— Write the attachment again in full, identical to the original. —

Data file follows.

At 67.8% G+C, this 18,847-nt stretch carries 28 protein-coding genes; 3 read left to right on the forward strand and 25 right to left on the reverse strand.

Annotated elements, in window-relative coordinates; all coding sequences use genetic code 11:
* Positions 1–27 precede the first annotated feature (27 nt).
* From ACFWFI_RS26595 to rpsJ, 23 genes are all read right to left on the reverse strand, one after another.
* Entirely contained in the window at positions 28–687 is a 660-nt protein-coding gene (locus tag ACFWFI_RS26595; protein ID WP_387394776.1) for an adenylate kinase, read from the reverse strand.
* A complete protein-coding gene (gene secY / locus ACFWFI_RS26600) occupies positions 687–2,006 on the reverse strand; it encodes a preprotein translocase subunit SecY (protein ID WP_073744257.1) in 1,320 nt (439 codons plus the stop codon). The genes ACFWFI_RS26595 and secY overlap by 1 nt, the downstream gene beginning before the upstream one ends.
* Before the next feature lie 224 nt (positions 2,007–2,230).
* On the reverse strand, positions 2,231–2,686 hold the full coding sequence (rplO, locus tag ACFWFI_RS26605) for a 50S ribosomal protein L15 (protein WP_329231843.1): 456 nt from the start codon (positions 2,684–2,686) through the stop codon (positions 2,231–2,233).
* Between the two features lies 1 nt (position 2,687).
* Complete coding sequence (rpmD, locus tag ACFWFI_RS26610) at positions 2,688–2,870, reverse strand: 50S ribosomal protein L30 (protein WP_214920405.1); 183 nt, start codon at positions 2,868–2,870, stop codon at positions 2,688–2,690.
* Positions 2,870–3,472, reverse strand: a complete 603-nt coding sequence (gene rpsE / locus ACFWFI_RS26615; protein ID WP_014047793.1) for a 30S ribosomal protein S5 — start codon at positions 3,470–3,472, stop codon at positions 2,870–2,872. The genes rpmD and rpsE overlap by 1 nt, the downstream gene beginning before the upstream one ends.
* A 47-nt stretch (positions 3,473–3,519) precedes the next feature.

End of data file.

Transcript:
At 67.8% G+C, this 18,847-nt stretch carries 28 protein-coding genes; 3 read left to right on the forward strand and 25 right to left on the reverse strand.

Annotated elements, in window-relative coordinates; all coding sequences use genetic code 11:
* Positions 1–27 precede the first annotated feature (27 nt).
* From ACFWFI_RS26595 to rpsJ, 23 genes are all read right to left on the reverse strand, one after another.
* Entirely contained in the window at positions 28–687 is a 660-nt protein-coding gene (locus tag ACFWFI_RS26595; protein ID WP_387394776.1) for an adenylate kinase, read from the reverse strand.
* A complete protein-coding gene (gene secY / locus ACFWFI_RS26600) occupies positions 687–2,006 on the reverse strand; it encodes a preprotein translocase subunit SecY (protein ID WP_073744257.1) in 1,320 nt (439 codons plus the stop codon). The genes ACFWFI_RS26595 and secY overlap by 1 nt, the downstream gene beginning before the upstream one ends.
* Before the next feature lie 224 nt (positions 2,007–2,230).
* On the reverse strand, positions 2,231–2,686 hold the full coding sequence (rplO, locus tag ACFWFI_RS26605) for a 50S ribosomal protein L15 (protein WP_329231843.1): 456 nt from the start codon (positions 2,684–2,686) through the stop codon (positions 2,231–2,233).
* Between the two features lies 1 nt (position 2,687).
* Complete coding sequence (rpmD, locus tag ACFWFI_RS26610) at positions 2,688–2,870, reverse strand: 50S ribosomal protein L30 (protein WP_214920405.1); 183 nt, start codon at positions 2,868–2,870, stop codon at positions 2,688–2,690.
* Positions 2,870–3,472, reverse strand: a complete 603-nt coding sequence (gene rpsE / locus ACFWFI_RS26615; protein ID WP_014047793.1) for a 30S ribosomal protein S5 — start codon at positions 3,470–3,472, stop codon at positions 2,870–2,872. The genes rpmD and rpsE overlap by 1 nt, the downstream gene beginning before the upstream one ends.
* A 47-nt stretch (positions 3,473–3,519) precedes the next feature.